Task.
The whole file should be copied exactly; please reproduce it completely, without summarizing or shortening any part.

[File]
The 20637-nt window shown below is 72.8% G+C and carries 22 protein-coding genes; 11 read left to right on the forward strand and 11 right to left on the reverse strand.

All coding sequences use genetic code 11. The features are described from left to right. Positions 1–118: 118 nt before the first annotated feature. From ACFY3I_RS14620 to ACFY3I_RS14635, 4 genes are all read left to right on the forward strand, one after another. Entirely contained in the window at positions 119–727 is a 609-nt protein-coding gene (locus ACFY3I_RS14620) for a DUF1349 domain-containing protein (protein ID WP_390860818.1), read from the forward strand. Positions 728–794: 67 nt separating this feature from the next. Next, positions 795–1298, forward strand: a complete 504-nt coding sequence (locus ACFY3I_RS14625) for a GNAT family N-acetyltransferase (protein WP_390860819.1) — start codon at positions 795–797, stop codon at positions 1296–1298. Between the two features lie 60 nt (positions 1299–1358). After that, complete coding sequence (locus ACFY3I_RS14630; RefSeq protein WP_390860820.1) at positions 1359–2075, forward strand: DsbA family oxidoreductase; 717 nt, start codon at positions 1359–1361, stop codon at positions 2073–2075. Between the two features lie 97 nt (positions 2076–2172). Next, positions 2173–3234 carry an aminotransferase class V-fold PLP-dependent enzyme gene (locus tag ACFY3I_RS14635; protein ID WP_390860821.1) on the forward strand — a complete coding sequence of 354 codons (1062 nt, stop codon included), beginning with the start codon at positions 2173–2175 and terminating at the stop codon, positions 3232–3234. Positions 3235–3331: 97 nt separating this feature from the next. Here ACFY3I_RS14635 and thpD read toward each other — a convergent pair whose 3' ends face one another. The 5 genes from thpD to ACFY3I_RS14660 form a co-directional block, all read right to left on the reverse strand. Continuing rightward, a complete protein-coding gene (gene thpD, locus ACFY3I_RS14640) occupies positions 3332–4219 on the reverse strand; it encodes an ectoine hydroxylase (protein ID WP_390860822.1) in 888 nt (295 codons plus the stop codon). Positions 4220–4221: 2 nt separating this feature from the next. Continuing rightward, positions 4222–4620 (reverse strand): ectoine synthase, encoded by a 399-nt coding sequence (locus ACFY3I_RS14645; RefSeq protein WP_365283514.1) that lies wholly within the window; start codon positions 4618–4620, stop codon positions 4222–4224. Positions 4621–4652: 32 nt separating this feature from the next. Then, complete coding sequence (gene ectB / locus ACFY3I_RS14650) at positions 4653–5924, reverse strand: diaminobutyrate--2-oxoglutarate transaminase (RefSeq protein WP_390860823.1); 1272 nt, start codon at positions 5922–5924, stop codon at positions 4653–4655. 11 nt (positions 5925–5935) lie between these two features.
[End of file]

The 20637-nt window shown below is 72.8% G+C and carries 22 protein-coding genes; 11 read left to right on the forward strand and 11 right to left on the reverse strand.

All coding sequences use genetic code 11. The features are described from left to right. Positions 1–118: 118 nt before the first annotated feature. From ACFY3I_RS14620 to ACFY3I_RS14635, 4 genes are all read left to right on the forward strand, one after another. Entirely contained in the window at positions 119–727 is a 609-nt protein-coding gene (locus ACFY3I_RS14620) for a DUF1349 domain-containing protein (protein ID WP_390860818.1), read from the forward strand. Positions 728–794: 67 nt separating this feature from the next. Next, positions 795–1298, forward strand: a complete 504-nt coding sequence (locus ACFY3I_RS14625) for a GNAT family N-acetyltransferase (protein WP_390860819.1) — start codon at positions 795–797, stop codon at positions 1296–1298. Between the two features lie 60 nt (positions 1299–1358). After that, complete coding sequence (locus ACFY3I_RS14630; RefSeq protein WP_390860820.1) at positions 1359–2075, forward strand: DsbA family oxidoreductase; 717 nt, start codon at positions 1359–1361, stop codon at positions 2073–2075. Between the two features lie 97 nt (positions 2076–2172). Next, positions 2173–3234 carry an aminotransferase class V-fold PLP-dependent enzyme gene (locus tag ACFY3I_RS14635; protein ID WP_390860821.1) on the forward strand — a complete coding sequence of 354 codons (1062 nt, stop codon included), beginning with the start codon at positions 2173–2175 and terminating at the stop codon, positions 3232–3234. Positions 3235–3331: 97 nt separating this feature from the next. Here ACFY3I_RS14635 and thpD read toward each other — a convergent pair whose 3' ends face one another. The 5 genes from thpD to ACFY3I_RS14660 form a co-directional block, all read right to left on the reverse strand. Continuing rightward, a complete protein-coding gene (gene thpD, locus ACFY3I_RS14640) occupies positions 3332–4219 on the reverse strand; it encodes an ectoine hydroxylase (protein ID WP_390860822.1) in 888 nt (295 codons plus the stop codon). Positions 4220–4221: 2 nt separating this feature from the next. Continuing rightward, positions 4222–4620 (reverse strand): ectoine synthase, encoded by a 399-nt coding sequence (locus ACFY3I_RS14645; RefSeq protein WP_365283514.1) that lies wholly within the window; start codon positions 4618–4620, stop codon positions 4222–4224. Positions 4621–4652: 32 nt separating this feature from the next. Then, complete coding sequence (gene ectB / locus ACFY3I_RS14650) at positions 4653–5924, reverse strand: diaminobutyrate--2-oxoglutarate transaminase (RefSeq protein WP_390860823.1); 1272 nt, start codon at positions 5922–5924, stop codon at positions 4653–4655. 11 nt (positions 5925–5935) lie between these two features.